Are you an Ubuntu user looking to free up some space on your system? One effective way to accomplish this is by removing old kernels. Over time, as you update your Ubuntu operating system, multiple kernel versions may accumulate, taking up valuable disk space.
In this article, we will guide you through the process of removing old kernels in Ubuntu, ensuring a cleaner and more efficient system.
Table of Contents
As you use your Ubuntu system, you may notice that each time a kernel update is installed, a new entry is added to the GRUB boot menu.
While it is useful to have multiple kernel versions available for troubleshooting purposes, keeping too many can lead to disk space wastage.
Why should you remove old kernels?
Removing old kernels offers several advantages.
Firstly, it helps you reclaim valuable disk space, which can be crucial, especially if you have a limited storage capacity.
Secondly, it improves system performance by reducing clutter and streamlining the boot process.
Lastly, it minimizes security risks associated with outdated kernel versions.
Checking your current kernel version
Before removing old kernels, it is essential to identify the current kernel version running on your Ubuntu system. To do this, open a terminal and execute the following command:
The output will display the active kernel version.
uname -r 5.13.0-46-generic
Determining which kernels to remove
To determine which kernels can be safely removed, you need to list all installed kernels on your system.
Execute the following command in the terminal:
dpkg --list | grep linux-image
The command will generate a list of installed kernel versions, along with their associated package names as shown below.
ubuntu@ub21:~$ dpkg --list | grep linux-image rc linux-image-5.13.0-19-generic 5.13.0-19.19 amd64 Signed kernel image generic rc linux-image-5.13.0-23-generic 5.13.0-23.23 amd64 Signed kernel image generic ii linux-image-5.13.0-35-generic 5.13.0-35.40 amd64 Signed kernel image generic ii linux-image-5.13.0-46-generic 5.13.0-46.51 amd64 Signed kernel image generic ii linux-image-generic-hwe-20.04 18.104.22.168.55 amd64 Generic Linux kernel image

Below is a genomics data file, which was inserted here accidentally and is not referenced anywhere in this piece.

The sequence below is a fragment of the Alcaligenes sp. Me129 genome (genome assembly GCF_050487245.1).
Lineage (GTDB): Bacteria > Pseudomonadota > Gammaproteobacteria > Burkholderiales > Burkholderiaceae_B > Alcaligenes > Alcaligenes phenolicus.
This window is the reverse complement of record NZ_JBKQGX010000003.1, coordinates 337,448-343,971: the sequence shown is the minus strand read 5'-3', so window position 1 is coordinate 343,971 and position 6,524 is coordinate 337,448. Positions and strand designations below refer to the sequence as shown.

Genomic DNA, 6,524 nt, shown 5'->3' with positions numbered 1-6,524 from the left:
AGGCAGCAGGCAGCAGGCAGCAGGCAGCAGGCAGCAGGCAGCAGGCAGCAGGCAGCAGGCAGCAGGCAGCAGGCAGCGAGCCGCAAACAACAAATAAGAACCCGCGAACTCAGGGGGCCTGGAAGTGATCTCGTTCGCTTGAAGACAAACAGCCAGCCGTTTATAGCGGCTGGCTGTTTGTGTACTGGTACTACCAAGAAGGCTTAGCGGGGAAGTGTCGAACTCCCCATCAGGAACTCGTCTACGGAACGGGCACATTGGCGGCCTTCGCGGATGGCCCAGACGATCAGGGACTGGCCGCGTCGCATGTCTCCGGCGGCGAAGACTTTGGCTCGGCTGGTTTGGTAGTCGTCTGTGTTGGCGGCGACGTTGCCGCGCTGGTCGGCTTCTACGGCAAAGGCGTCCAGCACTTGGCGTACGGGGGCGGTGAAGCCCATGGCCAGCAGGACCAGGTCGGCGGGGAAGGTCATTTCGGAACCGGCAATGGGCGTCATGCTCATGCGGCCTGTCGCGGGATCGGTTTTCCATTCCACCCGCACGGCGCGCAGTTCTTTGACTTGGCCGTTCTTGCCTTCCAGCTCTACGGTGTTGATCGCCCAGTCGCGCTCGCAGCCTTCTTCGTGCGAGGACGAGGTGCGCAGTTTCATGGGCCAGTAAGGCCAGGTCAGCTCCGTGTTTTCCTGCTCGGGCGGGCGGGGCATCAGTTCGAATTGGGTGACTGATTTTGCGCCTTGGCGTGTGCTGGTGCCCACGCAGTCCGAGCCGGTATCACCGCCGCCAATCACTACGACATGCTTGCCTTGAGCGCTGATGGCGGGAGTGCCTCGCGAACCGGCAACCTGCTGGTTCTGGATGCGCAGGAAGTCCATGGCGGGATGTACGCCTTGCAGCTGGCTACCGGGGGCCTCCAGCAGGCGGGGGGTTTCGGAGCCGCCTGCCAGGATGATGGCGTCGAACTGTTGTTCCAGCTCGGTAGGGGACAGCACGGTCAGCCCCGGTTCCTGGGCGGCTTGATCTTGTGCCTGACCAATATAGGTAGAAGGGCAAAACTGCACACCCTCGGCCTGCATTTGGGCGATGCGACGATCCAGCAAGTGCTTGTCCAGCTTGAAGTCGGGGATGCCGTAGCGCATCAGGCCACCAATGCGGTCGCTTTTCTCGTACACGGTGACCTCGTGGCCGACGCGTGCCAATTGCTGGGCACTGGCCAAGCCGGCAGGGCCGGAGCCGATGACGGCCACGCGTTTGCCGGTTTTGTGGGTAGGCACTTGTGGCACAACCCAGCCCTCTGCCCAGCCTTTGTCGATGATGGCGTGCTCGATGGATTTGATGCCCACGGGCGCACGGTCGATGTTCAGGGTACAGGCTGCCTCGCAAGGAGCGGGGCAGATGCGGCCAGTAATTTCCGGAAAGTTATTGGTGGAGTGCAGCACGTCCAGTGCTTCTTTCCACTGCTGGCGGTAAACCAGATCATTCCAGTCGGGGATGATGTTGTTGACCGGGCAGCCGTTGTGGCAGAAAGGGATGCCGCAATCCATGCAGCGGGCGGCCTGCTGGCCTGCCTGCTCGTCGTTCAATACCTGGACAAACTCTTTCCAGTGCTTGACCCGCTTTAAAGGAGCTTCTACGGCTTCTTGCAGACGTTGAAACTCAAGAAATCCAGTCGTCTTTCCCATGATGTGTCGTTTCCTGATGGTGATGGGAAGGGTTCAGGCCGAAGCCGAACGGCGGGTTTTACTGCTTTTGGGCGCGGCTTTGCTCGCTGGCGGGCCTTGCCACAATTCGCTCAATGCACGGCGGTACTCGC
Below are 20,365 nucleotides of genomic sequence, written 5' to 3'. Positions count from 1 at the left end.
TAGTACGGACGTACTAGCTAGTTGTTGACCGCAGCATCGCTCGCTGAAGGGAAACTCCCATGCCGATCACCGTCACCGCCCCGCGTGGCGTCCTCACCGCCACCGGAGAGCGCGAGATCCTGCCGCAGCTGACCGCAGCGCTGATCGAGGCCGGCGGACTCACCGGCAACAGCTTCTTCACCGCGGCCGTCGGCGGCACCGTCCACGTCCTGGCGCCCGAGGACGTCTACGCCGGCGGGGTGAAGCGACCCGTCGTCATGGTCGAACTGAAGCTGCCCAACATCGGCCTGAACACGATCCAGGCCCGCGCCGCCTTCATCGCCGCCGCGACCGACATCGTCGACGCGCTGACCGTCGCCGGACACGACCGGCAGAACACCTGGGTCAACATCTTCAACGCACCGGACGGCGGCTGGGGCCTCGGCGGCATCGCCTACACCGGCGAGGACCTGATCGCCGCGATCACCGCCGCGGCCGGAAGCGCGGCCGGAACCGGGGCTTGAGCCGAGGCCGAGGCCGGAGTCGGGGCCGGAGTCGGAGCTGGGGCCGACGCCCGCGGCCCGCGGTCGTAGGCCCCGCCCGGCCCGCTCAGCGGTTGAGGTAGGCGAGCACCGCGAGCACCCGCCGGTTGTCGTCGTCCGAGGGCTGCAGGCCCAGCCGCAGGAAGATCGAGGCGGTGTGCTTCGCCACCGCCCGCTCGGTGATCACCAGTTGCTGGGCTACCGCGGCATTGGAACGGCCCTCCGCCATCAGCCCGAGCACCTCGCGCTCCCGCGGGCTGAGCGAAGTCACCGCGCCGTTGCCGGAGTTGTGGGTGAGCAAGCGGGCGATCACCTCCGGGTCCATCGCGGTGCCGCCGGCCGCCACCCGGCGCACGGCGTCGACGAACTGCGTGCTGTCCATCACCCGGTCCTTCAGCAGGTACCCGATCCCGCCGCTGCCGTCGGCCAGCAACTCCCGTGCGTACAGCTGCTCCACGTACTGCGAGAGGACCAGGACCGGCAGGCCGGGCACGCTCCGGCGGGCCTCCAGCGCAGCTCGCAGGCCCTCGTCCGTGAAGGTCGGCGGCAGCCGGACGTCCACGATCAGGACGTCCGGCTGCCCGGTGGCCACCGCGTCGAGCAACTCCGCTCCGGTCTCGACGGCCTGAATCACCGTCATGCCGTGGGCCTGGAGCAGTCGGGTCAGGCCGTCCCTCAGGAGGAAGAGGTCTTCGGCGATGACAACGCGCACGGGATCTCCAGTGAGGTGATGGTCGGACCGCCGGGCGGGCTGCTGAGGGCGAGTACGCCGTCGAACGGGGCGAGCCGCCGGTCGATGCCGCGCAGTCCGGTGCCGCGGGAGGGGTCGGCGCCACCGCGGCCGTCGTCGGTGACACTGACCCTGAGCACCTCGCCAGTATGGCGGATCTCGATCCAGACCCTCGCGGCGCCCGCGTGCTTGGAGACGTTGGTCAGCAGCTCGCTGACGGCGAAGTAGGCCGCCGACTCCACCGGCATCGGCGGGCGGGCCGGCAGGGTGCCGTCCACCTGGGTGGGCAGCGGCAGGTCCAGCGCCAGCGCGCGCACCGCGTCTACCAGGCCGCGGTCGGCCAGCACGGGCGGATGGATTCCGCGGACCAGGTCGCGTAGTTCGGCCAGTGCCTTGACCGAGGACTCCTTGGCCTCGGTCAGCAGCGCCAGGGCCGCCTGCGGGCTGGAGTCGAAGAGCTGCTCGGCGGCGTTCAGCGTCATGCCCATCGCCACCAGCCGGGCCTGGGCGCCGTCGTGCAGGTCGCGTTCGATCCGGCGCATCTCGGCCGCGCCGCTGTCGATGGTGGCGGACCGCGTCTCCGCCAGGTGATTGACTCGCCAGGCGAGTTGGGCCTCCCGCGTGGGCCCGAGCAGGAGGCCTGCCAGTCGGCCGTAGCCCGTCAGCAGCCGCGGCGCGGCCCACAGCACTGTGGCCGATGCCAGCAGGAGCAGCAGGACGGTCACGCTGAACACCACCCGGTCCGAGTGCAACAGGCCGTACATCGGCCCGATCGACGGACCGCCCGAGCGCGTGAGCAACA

Removing old kernels using the command line
Removing old kernels via the command line is a straightforward process. Once you have identified the kernels you wish to remove, execute the following steps:
1. Open a terminal.
2. Use the
sudo apt-get purge <kernel-package-name> command to remove the kernel package. Replace
<kernel-package-name> with the appropriate package name of the kernel you want to remove.
ubuntu@ub21:~$ sudo apt-get purge linux-image-5.13.0-19-generic Reading package lists... Done Building dependency tree... Done Reading state information... Done The following packages were automatically installed and are no longer required: libfwupdplugin1 linux-headers-5.13.0-35 linux-headers-5.13.0-35-generic linux-image-5.13.0-35-generic linux-modules-5.13.0-35-generic linux-modules-extra-5.13.0-35-generic Use 'sudo apt autoremove' to remove them. The following packages will be REMOVED: linux-image-5.13.0-19-generic* 0 upgraded, 0 newly installed, 1 to remove and 0 not upgraded. After this operation, 0 B of additional disk space will be used. Do you want to continue? [Y/n] y (Reading database ... 202435 files and directories currently installed.) Purging configuration files for linux-image-5.13.0-19-generic (5.13.0-19.19) ... ubuntu@ub21:~$